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Weapons crime in Denver County
Odeh, Malik
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Denver, CO
University of Colorado Denver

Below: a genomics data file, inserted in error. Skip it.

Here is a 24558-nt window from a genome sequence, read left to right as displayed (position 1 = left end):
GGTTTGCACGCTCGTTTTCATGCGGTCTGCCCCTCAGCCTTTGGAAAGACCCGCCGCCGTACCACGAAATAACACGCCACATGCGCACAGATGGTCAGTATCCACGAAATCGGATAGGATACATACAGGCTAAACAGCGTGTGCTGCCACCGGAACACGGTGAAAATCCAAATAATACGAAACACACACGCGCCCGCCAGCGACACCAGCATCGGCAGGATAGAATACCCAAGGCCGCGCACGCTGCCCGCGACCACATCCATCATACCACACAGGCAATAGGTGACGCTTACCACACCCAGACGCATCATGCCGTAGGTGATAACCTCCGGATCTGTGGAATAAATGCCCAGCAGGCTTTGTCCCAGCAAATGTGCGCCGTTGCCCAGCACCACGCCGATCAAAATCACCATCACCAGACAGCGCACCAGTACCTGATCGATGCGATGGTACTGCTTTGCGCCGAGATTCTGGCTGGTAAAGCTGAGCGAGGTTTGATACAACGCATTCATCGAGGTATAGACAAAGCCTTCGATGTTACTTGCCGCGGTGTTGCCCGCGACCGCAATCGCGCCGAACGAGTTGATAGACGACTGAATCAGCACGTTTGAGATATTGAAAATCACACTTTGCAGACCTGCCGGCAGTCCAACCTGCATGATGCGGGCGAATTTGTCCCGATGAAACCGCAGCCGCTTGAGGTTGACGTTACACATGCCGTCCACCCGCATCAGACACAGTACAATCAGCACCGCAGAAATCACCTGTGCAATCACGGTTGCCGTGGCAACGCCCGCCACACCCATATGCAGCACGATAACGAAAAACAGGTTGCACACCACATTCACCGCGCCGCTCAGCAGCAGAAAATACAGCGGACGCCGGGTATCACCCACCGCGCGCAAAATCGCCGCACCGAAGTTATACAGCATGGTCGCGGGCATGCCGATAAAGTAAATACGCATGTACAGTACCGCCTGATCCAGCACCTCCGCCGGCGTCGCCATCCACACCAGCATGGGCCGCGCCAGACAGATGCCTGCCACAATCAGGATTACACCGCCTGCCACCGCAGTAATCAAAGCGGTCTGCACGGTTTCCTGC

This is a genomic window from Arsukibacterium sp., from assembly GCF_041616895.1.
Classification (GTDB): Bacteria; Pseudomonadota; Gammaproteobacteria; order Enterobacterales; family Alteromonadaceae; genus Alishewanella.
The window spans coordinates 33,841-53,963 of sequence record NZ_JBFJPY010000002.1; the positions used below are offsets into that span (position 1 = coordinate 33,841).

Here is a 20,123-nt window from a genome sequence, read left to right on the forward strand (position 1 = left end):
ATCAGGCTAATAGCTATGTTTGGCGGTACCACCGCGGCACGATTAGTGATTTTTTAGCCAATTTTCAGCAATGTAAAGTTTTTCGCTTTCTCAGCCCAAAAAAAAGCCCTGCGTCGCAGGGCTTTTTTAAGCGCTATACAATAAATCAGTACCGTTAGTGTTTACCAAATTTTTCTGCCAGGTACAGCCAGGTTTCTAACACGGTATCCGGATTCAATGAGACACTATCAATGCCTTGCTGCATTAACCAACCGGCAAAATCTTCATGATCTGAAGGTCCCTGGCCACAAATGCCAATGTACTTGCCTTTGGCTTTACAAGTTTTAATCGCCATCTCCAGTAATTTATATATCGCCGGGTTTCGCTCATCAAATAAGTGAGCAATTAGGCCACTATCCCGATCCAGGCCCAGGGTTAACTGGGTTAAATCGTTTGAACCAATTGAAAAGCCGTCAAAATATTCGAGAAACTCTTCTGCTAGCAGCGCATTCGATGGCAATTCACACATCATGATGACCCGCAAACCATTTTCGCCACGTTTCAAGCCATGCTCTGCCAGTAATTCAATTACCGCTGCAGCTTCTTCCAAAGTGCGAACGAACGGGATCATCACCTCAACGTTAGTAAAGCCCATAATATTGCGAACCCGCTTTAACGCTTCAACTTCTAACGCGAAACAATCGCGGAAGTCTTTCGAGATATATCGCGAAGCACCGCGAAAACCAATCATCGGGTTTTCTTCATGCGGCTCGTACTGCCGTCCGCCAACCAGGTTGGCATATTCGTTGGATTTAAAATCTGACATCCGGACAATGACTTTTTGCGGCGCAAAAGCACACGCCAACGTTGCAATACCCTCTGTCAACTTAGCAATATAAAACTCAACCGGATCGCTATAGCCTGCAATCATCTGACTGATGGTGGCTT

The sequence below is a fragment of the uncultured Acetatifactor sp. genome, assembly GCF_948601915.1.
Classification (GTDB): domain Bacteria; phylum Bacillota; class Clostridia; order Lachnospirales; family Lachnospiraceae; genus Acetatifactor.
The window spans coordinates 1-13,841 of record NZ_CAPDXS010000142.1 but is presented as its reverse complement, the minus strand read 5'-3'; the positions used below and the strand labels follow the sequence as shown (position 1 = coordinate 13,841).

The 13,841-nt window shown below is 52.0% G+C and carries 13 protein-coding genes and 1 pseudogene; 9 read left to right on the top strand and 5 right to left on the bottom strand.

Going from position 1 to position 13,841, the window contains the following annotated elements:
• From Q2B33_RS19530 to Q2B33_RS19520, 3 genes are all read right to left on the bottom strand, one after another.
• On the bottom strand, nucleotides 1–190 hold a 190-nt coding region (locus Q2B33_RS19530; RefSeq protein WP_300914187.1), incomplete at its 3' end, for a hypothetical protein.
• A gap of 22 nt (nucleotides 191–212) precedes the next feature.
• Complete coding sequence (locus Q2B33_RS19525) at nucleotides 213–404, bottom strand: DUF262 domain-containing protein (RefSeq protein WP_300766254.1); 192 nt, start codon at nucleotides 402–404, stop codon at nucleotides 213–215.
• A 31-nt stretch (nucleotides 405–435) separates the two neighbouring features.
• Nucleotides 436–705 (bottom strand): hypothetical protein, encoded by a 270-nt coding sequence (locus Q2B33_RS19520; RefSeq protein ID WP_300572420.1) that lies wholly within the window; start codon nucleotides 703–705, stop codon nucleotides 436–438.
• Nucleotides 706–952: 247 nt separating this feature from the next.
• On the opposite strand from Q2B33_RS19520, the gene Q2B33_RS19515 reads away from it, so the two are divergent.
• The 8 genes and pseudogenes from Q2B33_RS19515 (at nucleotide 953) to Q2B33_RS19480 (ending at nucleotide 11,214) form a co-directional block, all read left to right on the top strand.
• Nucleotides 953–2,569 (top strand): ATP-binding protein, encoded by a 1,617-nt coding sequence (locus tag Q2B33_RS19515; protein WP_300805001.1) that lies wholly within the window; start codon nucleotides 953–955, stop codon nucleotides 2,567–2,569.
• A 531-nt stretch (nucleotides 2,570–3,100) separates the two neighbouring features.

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Spatial & Functional Data Analysis (MATH 6384), Joshua French WHERE ARE THE WEAPONS? To locate weapon hotspots, we will treat weapon related crimes as cases and all other crimes as controls. Are there clusters of weapon related crimes in Denver county? Is clustering of weapon crimes more extreme than other types of crime? ADDRESSING CHANGE Denver is growing in population, which requires more attention to public safety. Can we identify weapons crime hot spots in order to educate the public as well as efficiently direct police efforts? POINT PATTERN M E T H O DS The spatial scan method returns significant clusters (at the 0.05 level) of weapon related crimes under the random labeling hypothesis. MANAGING RESOURCES How do we respond to clusters of weapon related crimes? Comparing clustering of cases versus controls can help officials determine where and how to direct their efforts. POLICY PROPOSAL I propose stricter gun laws and better mental health resources to reduce weapon related crimes. This will impact the number of weapon related crimes involving a firearm (illegal possession, illegal sale, etc.) Implementing stricter gun laws is a large challenge. BIBLIOGRAPHY 1. Crime Dataset (Denver Police Department) 2. 2010 Denver Census Tracts ( 3. Neighborhood Map (City and County of Denver) WEAPONS CRIME IN DENVER COUNTY IDENTIFYING CLUSTERS VIA CASE/CONTROL SPATIAL DATA ANALYSIS Malik Odeh CONCLUSION We observe clusters of weapon related crimes that are more extreme than what we expect under the random labeling hypothesis. Locating clusters provides public awareness, while comparing clustering between cases and controls can aid in prioritization and preparation for various crimes. In this case, there is no convincing evidence of a weapon related crime epidemic. Crime locations (of all types since 2015) on census tracts suggests clustering that data available through the Denver Police Department Crime locations on census tracts suggests clustering of weapon related crimes around West and East Colfax, downtown, the Cole/Clayton area, and Montbello . This test does not return a cluster of cases downtown! Monte Carlo p values for clusters 1, 2, and 3 are and cluster 4 has a p value of . REGIONAL COUNT M E T H O DS The Besag Newell method returns the most significant clusters (at the 0.05 level) of weapon related crimes under the random labeling hypothesis. The red cluster has a p value of , the green cluster has , and blue has . Each cluster window expands until they contain 65 cases and are compared to what is expected under the random labeling hypothesis. Above: A contour plot of the log ratio of density functions including 95% tolerance envelopes. There is clustering of cases over controls and vice versa in specific locations. Below: A plot of the difference in K functions between cases and controls. There is no evidence of clustering of cases over controls or vice versa at any spatial scale. There is no convincing evidence that weapon related crimes are more clustered than non weapon related crimes.